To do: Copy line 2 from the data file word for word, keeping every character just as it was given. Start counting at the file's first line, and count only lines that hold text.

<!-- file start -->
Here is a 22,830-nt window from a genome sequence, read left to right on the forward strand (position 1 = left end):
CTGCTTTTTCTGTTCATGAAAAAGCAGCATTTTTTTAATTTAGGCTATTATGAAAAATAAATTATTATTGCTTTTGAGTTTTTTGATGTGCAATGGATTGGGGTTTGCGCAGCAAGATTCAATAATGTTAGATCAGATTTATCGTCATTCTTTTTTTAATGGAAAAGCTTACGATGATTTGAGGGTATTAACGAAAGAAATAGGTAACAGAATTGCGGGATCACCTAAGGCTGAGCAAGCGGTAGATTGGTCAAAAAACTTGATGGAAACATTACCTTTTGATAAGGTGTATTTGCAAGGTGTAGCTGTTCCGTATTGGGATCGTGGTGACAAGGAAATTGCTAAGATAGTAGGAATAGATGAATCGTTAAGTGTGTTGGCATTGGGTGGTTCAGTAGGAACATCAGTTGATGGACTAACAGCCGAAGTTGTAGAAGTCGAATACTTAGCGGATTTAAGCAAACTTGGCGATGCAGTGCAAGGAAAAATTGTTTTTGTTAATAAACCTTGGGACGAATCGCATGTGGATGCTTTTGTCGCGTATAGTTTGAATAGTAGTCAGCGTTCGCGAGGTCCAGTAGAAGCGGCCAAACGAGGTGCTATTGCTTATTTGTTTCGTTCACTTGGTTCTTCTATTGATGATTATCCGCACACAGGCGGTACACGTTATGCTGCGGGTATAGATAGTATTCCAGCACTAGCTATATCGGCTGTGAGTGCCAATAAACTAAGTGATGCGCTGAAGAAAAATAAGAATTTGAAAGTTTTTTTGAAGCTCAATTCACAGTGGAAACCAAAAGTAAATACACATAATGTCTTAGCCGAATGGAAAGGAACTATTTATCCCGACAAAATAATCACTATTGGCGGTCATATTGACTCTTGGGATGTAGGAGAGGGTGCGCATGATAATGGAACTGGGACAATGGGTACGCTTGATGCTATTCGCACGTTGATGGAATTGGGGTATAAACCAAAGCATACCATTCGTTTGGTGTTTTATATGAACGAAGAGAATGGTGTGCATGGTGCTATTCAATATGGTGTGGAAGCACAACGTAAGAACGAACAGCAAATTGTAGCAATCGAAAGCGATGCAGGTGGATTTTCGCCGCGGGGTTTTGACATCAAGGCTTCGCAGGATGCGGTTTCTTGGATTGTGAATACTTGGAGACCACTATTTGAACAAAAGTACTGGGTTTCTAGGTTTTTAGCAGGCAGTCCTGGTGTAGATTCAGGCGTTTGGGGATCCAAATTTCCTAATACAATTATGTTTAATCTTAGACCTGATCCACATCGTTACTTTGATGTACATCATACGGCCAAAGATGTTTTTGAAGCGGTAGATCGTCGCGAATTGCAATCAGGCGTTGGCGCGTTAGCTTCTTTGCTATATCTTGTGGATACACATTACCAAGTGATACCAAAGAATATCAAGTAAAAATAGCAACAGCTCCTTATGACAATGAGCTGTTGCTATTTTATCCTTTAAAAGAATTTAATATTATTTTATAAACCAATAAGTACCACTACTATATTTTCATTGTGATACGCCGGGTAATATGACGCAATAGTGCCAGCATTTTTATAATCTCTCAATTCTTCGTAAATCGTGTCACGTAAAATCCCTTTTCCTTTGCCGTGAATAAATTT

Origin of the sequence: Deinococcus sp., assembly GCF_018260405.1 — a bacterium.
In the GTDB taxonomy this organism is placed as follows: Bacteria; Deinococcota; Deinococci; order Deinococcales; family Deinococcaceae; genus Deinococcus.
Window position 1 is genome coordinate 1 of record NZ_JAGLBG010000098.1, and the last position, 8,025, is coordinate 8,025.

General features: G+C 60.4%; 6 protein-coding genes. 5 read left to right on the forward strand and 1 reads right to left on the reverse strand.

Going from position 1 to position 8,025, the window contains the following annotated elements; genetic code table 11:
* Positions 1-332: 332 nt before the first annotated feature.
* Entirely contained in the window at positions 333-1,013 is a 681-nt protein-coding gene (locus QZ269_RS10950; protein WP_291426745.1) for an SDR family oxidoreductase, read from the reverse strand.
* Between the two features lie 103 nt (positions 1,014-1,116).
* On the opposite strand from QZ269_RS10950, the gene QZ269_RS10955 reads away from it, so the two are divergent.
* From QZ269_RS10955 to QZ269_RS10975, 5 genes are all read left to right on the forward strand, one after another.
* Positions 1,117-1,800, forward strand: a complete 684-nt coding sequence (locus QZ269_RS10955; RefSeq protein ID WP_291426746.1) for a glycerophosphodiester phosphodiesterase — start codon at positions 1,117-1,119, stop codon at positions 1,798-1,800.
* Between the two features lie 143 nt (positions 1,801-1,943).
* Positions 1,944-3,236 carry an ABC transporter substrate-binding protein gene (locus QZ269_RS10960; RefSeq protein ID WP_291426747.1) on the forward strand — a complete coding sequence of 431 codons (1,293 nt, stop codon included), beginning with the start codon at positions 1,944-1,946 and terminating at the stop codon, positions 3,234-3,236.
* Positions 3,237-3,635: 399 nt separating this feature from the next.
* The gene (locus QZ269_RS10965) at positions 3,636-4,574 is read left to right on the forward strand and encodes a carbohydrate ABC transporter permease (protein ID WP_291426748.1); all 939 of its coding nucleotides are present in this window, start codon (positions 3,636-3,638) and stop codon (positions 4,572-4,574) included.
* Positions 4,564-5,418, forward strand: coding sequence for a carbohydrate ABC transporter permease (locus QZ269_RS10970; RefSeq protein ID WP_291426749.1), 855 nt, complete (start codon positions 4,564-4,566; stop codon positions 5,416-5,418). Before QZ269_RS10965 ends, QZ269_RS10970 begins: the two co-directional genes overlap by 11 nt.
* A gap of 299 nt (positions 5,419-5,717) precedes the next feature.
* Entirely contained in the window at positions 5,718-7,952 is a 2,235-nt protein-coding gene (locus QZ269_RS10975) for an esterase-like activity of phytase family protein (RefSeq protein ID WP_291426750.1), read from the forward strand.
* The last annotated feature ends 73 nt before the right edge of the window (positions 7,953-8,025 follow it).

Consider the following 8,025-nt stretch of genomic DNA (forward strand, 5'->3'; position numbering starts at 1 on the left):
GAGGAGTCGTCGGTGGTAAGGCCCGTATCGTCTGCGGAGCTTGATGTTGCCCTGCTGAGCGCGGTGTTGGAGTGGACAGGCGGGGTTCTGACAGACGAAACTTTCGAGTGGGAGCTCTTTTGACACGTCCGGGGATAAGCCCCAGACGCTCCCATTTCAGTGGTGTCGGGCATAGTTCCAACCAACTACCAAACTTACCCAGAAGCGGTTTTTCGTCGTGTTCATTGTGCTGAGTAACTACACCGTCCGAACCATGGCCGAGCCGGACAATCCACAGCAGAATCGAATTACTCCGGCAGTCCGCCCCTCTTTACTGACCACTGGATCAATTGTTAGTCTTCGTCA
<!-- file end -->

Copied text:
CTGCTTTTTCTGTTCATGAAAAAGCAGCATTTTTTTAATTTAGGCTATTATGAAAAATAAATTATTATTGCTTTTGAGTTTTTTGATGTGCAATGGATTGGGGTTTGCGCAGCAAGATTCAATAATGTTAGATCAGATTTATCGTCATTCTTTTTTTAATGGAAAAGCTTACGATGATTTGAGGGTATTAACGAAAGAAATAGGTAACAGAATTGCGGGATCACCTAAGGCTGAGCAAGCGGTAGATTGGTCAAAAAACTTGATGGAAACATTACCTTTTGATAAGGTGTATTTGCAAGGTGTAGCTGTTCCGTATTGGGATCGTGGTGACAAGGAAATTGCTAAGATAGTAGGAATAGATGAATCGTTAAGTGTGTTGGCATTGGGTGGTTCAGTAGGAACATCAGTTGATGGACTAACAGCCGAAGTTGTAGAAGTCGAATACTTAGCGGATTTAAGCAAACTTGGCGATGCAGTGCAAGGAAAAATTGTTTTTGTTAATAAACCTTGGGACGAATCGCATGTGGATGCTTTTGTCGCGTATAGTTTGAATAGTAGTCAGCGTTCGCGAGGTCCAGTAGAAGCGGCCAAACGAGGTGCTATTGCTTATTTGTTTCGTTCACTTGGTTCTTCTATTGATGATTATCCGCACACAGGCGGTACACGTTATGCTGCGGGTATAGATAGTATTCCAGCACTAGCTATATCGGCTGTGAGTGCCAATAAACTAAGTGATGCGCTGAAGAAAAATAAGAATTTGAAAGTTTTTTTGAAGCTCAATTCACAGTGGAAACCAAAAGTAAATACACATAATGTCTTAGCCGAATGGAAAGGAACTATTTATCCCGACAAAATAATCACTATTGGCGGTCATATTGACTCTTGGGATGTAGGAGAGGGTGCGCATGATAATGGAACTGGGACAATGGGTACGCTTGATGCTATTCGCACGTTGATGGAATTGGGGTATAAACCAAAGCATACCATTCGTTTGGTGTTTTATATGAACGAAGAGAATGGTGTGCATGGTGCTATTCAATATGGTGTGGAAGCACAACGTAAGAACGAACAGCAAATTGTAGCAATCGAAAGCGATGCAGGTGGATTTTCGCCGCGGGGTTTTGACATCAAGGCTTCGCAGGATGCGGTTTCTTGGATTGTGAATACTTGGAGACCACTATTTGAACAAAAGTACTGGGTTTCTAGGTTTTTAGCAGGCAGTCCTGGTGTAGATTCAGGCGTTTGGGGATCCAAATTTCCTAATACAATTATGTTTAATCTTAGACCTGATCCACATCGTTACTTTGATGTACATCATACGGCCAAAGATGTTTTTGAAGCGGTAGATCGTCGCGAATTGCAATCAGGCGTTGGCGCGTTAGCTTCTTTGCTATATCTTGTGGATACACATTACCAAGTGATACCAAAGAATATCAAGTAAAAATAGCAACAGCTCCTTATGACAATGAGCTGTTGCTATTTTATCCTTTAAAAGAATTTAATATTATTTTATAAACCAATAAGTACCACTACTATATTTTCATTGTGATACGCCGGGTAATATGACGCAATAGTGCCAGCATTTTTATAATCTCTCAATTCTTCGTAAATCGTGTCACGTAAAATCCCTTTTCCTTTGCCGTGAATAAATTT